When I got a text message from a friend while at dinner last night that Oscar Taveras was dead, I had to take a moment to read it several times. I didn’t want to believe it.

Oscar Taveras’s don’t die – they marvel us with their talent. They win Rookie of the Year awards. They hit .353 at a ridiculously young age. They play 15 years in the big leagues and we hate seeing them come to town to play our team because they spend a series filling the box score. The win championships and continue to build the legacy of one of the best organizations in the game.

They don’t pass at age 22; not on a night when they could have been playing in the World Series if the ball had bounced a bit differently.

It still doesn’t seem real to me. I can’t believe I’ll never get to buy a ticket and go watch the second coming of Vlad Guerrero play live. In a weird way, I was looking forward to Taveras torturing the Cincinnati Reds over the next ten years. He would have, too.

I’ll always remember where I was when Oscar did this in the rain the first time we got to witness his talent:

I’m sad to say I didn’t see his last big league hit on television, or his NLCS home run off Jean Machi. And unfortunately, I’ll remember forever where I was standing when I got the horrifying text that Oscar Taveras died, hoping somehow that there had been a mistake; and then learning that it was reality.

Rest in Peace, Primo. Like all things in life, this remarkable young talent had an expiration date. It doesn’t make it any easier to understand or deal with. I will forever go on wondering what this young man could have accomplished if things had not ended tragically, maybe more so than anyone I’ve ever followed in my three decades of loving baseball.

An Ode to the 2014 Washington Nationals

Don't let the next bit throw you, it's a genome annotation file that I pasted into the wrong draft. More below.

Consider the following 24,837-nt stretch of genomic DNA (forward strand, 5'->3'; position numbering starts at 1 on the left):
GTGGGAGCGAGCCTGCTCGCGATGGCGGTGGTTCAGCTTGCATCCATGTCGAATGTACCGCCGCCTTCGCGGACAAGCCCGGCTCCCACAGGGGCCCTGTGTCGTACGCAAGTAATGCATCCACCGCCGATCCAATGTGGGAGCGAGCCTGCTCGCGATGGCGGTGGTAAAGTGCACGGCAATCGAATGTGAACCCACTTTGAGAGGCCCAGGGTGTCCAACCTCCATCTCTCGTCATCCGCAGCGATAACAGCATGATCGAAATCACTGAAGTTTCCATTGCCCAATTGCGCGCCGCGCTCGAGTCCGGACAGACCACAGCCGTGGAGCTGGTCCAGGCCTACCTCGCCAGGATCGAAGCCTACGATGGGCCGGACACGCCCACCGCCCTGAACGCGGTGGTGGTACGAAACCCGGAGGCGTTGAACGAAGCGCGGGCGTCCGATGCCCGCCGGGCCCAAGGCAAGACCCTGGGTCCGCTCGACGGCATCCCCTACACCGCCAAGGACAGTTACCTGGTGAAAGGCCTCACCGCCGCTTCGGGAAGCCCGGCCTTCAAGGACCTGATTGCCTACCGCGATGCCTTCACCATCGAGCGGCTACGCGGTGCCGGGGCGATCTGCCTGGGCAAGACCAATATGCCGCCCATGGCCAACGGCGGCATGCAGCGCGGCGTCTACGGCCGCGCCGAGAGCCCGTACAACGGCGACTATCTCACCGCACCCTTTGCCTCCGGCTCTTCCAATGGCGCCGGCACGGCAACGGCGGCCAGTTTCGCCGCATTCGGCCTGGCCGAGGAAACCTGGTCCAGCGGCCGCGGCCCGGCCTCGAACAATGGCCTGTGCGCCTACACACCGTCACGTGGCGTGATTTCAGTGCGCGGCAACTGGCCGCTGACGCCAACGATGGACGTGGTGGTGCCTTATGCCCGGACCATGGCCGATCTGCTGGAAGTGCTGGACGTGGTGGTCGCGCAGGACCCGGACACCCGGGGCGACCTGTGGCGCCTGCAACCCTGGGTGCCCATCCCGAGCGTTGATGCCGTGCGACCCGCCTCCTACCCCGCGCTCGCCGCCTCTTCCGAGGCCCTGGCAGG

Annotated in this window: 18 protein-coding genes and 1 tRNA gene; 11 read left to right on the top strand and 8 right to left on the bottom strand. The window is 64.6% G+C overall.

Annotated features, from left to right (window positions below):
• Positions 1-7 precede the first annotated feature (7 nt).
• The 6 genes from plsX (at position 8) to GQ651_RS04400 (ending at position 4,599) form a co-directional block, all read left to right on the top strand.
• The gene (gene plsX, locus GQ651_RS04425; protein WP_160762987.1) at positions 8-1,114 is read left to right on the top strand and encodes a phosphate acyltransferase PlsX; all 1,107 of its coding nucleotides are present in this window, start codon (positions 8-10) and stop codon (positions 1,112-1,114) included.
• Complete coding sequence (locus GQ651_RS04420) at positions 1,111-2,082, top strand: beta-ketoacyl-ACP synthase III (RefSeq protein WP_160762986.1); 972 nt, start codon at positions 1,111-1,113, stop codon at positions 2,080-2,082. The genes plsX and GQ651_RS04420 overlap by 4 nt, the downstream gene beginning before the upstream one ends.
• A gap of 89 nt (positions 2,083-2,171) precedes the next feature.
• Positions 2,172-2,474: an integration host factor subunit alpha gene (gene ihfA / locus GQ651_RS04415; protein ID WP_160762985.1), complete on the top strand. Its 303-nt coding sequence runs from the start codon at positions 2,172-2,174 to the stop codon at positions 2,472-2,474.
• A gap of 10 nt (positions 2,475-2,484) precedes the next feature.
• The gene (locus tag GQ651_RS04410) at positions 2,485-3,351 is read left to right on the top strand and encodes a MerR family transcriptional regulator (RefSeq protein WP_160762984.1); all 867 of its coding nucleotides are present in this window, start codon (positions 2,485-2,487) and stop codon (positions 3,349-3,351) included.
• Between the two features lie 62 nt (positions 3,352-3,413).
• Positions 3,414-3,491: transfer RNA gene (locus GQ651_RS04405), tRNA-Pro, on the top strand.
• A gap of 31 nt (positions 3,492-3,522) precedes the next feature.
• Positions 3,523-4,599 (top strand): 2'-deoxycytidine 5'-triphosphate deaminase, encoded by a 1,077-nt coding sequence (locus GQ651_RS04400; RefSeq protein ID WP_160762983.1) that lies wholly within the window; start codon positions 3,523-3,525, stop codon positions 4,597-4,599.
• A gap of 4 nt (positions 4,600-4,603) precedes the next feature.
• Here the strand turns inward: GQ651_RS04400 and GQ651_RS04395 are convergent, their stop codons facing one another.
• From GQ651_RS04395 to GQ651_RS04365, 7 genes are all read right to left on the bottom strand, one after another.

Welp, that’s a wrap. For all intensive purposes, baseball season ended for us tonight a bit prematurely. In a matter of hours, two teams we love to watch completed the foursome of elimination in the League Division Series with the Cardinals getting past Clayton Kershaw and the Dodgers and the Giants breaking the hearts of the Nationals out in the Bay Area.

I never dreamed when this postseason started that a World Series would exist without at least one of these two teams. It almost seems unfair – but it’s not. The Giants and Cardinals took the fight to these teams. They just went out and took it, with the help of a little more clutch hitting and better management.

I spent a TON of time watching Washington and Los Angeles this season. They were entertaining, yet flawed teams. Until the spring comes, I won’t see them again. If you want to see the remaining teams left in the playoffs, find and buy sports tickets to do so.

Happy Oscar Taveras Day


You have probably heard that Oscar Taveras was called up from AAA for the St. Louis Cardinals, and the long wait for those who love young prospects is over. Today, Oscar Taveras becomes a made man.

Here’s the scouting report on young Oscar, from Baseball America:

Taveras, 21, is at .325/.373/.524 this season at Memphis with seven home runs and a team-best 40 RBIs. He’s been especially good in the past 10 games (.462/.481/.641) with nine RBIs in his past nine games. He has hit righthanders and lefties at almost an equal clip, showing his usual knack for the barrel and plus power from the left side.

The Cardinals have not been shy about touting Taveras’ talent. Mozeliak has called him the best hitting prospect the club has produced since Albert Pujols.

Taveras has a lightning-quick bat, honed in part by unusual tactics such as swinging at a tire lashed to a fence or at bottle caps. He’s a bad-ball hitter but doesn’t strike out much (25 in 191 at-bats this season) and has present strength and promise of more power. He’s an aggressive hitter and thus won’t draw many walks.

He’s a swinger folks. We have already seen some of the success that an aggressive hitter can have early in a career before there is a book that exists to get a guy out with (see Puig, Yasiel). For this reason, we would guess that Taveras enjoys some early success and becomes a real shot in the arm for the Cardinals. Plus; they are the Cardinals, it’s not like they have things not work out and blow up in their face as an organization.

Happy Oscar Taveras Day!